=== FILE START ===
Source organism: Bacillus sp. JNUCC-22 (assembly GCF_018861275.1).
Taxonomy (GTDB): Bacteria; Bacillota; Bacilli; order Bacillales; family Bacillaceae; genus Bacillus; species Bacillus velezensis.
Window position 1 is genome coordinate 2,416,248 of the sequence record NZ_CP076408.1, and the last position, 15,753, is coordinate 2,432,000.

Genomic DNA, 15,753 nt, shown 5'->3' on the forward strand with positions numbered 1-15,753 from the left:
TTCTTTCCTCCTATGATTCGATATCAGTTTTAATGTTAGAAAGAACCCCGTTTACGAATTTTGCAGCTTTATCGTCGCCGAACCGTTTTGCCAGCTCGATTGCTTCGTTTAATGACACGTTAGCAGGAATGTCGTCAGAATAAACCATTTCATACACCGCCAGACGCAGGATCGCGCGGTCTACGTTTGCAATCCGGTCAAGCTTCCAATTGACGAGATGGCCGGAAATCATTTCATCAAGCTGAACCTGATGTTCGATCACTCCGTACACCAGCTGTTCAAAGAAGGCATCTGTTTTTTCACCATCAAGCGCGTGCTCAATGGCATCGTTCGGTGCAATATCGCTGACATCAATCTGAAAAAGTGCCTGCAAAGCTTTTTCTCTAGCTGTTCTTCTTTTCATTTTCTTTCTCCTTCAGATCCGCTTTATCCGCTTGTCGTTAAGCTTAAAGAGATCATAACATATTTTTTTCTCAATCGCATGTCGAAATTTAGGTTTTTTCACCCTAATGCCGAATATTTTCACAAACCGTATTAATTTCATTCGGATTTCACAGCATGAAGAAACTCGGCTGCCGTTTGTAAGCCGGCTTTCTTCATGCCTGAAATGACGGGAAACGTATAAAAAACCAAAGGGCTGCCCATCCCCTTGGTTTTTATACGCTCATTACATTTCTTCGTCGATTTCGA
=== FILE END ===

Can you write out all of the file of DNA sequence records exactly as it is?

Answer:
Source organism: Bacillus sp. JNUCC-22 (assembly GCF_018861275.1).
Taxonomy (GTDB): Bacteria; Bacillota; Bacilli; order Bacillales; family Bacillaceae; genus Bacillus; species Bacillus velezensis.
Window position 1 is genome coordinate 2,416,248 of the sequence record NZ_CP076408.1, and the last position, 15,753, is coordinate 2,432,000.

Genomic DNA, 15,753 nt, shown 5'->3' on the forward strand with positions numbered 1-15,753 from the left:
TTCTTTCCTCCTATGATTCGATATCAGTTTTAATGTTAGAAAGAACCCCGTTTACGAATTTTGCAGCTTTATCGTCGCCGAACCGTTTTGCCAGCTCGATTGCTTCGTTTAATGACACGTTAGCAGGAATGTCGTCAGAATAAACCATTTCATACACCGCCAGACGCAGGATCGCGCGGTCTACGTTTGCAATCCGGTCAAGCTTCCAATTGACGAGATGGCCGGAAATCATTTCATCAAGCTGAACCTGATGTTCGATCACTCCGTACACCAGCTGTTCAAAGAAGGCATCTGTTTTTTCACCATCAAGCGCGTGCTCAATGGCATCGTTCGGTGCAATATCGCTGACATCAATCTGAAAAAGTGCCTGCAAAGCTTTTTCTCTAGCTGTTCTTCTTTTCATTTTCTTTCTCCTTCAGATCCGCTTTATCCGCTTGTCGTTAAGCTTAAAGAGATCATAACATATTTTTTTCTCAATCGCATGTCGAAATTTAGGTTTTTTCACCCTAATGCCGAATATTTTCACAAACCGTATTAATTTCATTCGGATTTCACAGCATGAAGAAACTCGGCTGCCGTTTGTAAGCCGGCTTTCTTCATGCCTGAAATGACGGGAAACGTATAAAAAACCAAAGGGCTGCCCATCCCCTTGGTTTTTATACGCTCATTACATTTCTTCGTCGATTTCGA